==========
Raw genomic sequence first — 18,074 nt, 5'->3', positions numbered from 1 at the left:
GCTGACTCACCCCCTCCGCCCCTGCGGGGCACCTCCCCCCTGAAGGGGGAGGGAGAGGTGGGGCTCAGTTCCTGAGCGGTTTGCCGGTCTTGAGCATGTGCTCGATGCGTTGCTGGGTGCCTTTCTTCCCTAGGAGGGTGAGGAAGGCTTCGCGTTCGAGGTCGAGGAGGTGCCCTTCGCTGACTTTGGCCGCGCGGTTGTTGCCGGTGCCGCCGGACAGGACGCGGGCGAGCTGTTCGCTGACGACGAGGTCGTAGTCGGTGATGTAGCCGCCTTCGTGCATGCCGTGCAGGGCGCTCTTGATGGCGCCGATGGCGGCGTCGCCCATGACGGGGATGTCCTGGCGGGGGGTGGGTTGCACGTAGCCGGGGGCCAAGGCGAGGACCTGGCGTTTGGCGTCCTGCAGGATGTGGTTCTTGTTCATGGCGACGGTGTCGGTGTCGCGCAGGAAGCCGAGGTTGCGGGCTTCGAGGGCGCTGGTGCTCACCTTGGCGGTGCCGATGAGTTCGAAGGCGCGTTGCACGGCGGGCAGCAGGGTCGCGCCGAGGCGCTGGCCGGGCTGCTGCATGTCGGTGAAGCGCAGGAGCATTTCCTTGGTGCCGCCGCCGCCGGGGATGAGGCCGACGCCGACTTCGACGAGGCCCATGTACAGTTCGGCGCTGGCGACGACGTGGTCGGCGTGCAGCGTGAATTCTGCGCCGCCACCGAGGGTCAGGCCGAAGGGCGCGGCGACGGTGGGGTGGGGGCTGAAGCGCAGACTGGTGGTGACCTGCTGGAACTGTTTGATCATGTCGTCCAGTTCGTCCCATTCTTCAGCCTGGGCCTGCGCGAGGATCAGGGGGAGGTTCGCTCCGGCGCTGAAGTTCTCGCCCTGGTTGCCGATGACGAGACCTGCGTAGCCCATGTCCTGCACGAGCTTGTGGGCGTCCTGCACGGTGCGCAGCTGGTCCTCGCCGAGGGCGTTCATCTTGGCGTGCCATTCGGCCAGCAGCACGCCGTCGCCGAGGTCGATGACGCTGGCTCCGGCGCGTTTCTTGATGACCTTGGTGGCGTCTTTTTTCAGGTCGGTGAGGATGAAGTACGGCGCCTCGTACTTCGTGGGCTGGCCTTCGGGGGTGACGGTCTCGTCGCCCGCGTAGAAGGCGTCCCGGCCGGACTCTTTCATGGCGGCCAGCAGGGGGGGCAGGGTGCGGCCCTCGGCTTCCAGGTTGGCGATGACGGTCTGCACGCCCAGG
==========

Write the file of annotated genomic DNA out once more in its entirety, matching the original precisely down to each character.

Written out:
Raw genomic sequence first — 18,074 nt, 5'->3', positions numbered from 1 at the left:
GCTGACTCACCCCCTCCGCCCCTGCGGGGCACCTCCCCCCTGAAGGGGGAGGGAGAGGTGGGGCTCAGTTCCTGAGCGGTTTGCCGGTCTTGAGCATGTGCTCGATGCGTTGCTGGGTGCCTTTCTTCCCTAGGAGGGTGAGGAAGGCTTCGCGTTCGAGGTCGAGGAGGTGCCCTTCGCTGACTTTGGCCGCGCGGTTGTTGCCGGTGCCGCCGGACAGGACGCGGGCGAGCTGTTCGCTGACGACGAGGTCGTAGTCGGTGATGTAGCCGCCTTCGTGCATGCCGTGCAGGGCGCTCTTGATGGCGCCGATGGCGGCGTCGCCCATGACGGGGATGTCCTGGCGGGGGGTGGGTTGCACGTAGCCGGGGGCCAAGGCGAGGACCTGGCGTTTGGCGTCCTGCAGGATGTGGTTCTTGTTCATGGCGACGGTGTCGGTGTCGCGCAGGAAGCCGAGGTTGCGGGCTTCGAGGGCGCTGGTGCTCACCTTGGCGGTGCCGATGAGTTCGAAGGCGCGTTGCACGGCGGGCAGCAGGGTCGCGCCGAGGCGCTGGCCGGGCTGCTGCATGTCGGTGAAGCGCAGGAGCATTTCCTTGGTGCCGCCGCCGCCGGGGATGAGGCCGACGCCGACTTCGACGAGGCCCATGTACAGTTCGGCGCTGGCGACGACGTGGTCGGCGTGCAGCGTGAATTCTGCGCCGCCACCGAGGGTCAGGCCGAAGGGCGCGGCGACGGTGGGGTGGGGGCTGAAGCGCAGACTGGTGGTGACCTGCTGGAACTGTTTGATCATGTCGTCCAGTTCGTCCCATTCTTCAGCCTGGGCCTGCGCGAGGATCAGGGGGAGGTTCGCTCCGGCGCTGAAGTTCTCGCCCTGGTTGCCGATGACGAGACCTGCGTAGCCCATGTCCTGCACGAGCTTGTGGGCGTCCTGCACGGTGCGCAGCTGGTCCTCGCCGAGGGCGTTCATCTTGGCGTGCCATTCGGCCAGCAGCACGCCGTCGCCGAGGTCGATGACGCTGGCTCCGGCGCGTTTCTTGATGACCTTGGTGGCGTCTTTTTTCAGGTCGGTGAGGATGAAGTACGGCGCCTCGTACTTCGTGGGCTGGCCTTCGGGGGTGACGGTCTCGTCGCCCGCGTAGAAGGCGTCCCGGCCGGACTCTTTCATGGCGGCCAGCAGGGGGGGCAGGGTGCGGCCCTCGGCTTCCAGGTTGGCGATGACGGTCTGCACGCCCAGG